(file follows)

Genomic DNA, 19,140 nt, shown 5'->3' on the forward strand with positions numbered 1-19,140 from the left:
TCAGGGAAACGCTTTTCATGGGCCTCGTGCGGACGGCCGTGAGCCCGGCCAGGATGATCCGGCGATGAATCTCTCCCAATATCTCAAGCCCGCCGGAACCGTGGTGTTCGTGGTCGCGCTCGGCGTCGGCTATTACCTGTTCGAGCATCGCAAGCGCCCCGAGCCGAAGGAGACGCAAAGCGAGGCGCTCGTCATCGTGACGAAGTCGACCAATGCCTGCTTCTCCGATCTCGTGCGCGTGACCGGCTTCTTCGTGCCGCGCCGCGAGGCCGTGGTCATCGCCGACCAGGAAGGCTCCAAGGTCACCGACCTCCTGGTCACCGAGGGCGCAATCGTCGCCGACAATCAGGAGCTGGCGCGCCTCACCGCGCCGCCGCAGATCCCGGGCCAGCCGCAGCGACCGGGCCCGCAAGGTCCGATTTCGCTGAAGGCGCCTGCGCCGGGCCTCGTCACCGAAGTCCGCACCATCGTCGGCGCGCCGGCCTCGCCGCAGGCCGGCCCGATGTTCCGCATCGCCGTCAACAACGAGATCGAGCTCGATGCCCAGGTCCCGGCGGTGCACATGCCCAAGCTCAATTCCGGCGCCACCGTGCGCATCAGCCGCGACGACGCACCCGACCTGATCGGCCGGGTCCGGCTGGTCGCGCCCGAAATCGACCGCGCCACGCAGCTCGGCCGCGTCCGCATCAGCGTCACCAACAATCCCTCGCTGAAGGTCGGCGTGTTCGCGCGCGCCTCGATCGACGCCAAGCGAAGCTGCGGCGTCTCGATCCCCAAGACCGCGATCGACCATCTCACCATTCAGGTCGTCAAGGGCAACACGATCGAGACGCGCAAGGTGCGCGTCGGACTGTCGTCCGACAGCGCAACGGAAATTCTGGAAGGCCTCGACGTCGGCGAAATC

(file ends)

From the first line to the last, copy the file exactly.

Genomic DNA, 19,140 nt, shown 5'->3' on the forward strand with positions numbered 1-19,140 from the left:
TCAGGGAAACGCTTTTCATGGGCCTCGTGCGGACGGCCGTGAGCCCGGCCAGGATGATCCGGCGATGAATCTCTCCCAATATCTCAAGCCCGCCGGAACCGTGGTGTTCGTGGTCGCGCTCGGCGTCGGCTATTACCTGTTCGAGCATCGCAAGCGCCCCGAGCCGAAGGAGACGCAAAGCGAGGCGCTCGTCATCGTGACGAAGTCGACCAATGCCTGCTTCTCCGATCTCGTGCGCGTGACCGGCTTCTTCGTGCCGCGCCGCGAGGCCGTGGTCATCGCCGACCAGGAAGGCTCCAAGGTCACCGACCTCCTGGTCACCGAGGGCGCAATCGTCGCCGACAATCAGGAGCTGGCGCGCCTCACCGCGCCGCCGCAGATCCCGGGCCAGCCGCAGCGACCGGGCCCGCAAGGTCCGATTTCGCTGAAGGCGCCTGCGCCGGGCCTCGTCACCGAAGTCCGCACCATCGTCGGCGCGCCGGCCTCGCCGCAGGCCGGCCCGATGTTCCGCATCGCCGTCAACAACGAGATCGAGCTCGATGCCCAGGTCCCGGCGGTGCACATGCCCAAGCTCAATTCCGGCGCCACCGTGCGCATCAGCCGCGACGACGCACCCGACCTGATCGGCCGGGTCCGGCTGGTCGCGCCCGAAATCGACCGCGCCACGCAGCTCGGCCGCGTCCGCATCAGCGTCACCAACAATCCCTCGCTGAAGGTCGGCGTGTTCGCGCGCGCCTCGATCGACGCCAAGCGAAGCTGCGGCGTCTCGATCCCCAAGACCGCGATCGACCATCTCACCATTCAGGTCGTCAAGGGCAACACGATCGAGACGCGCAAGGTGCGCGTCGGACTGTCGTCCGACAGCGCAACGGAAATTCTGGAAGGCCTCGACGTCGGCGAAATC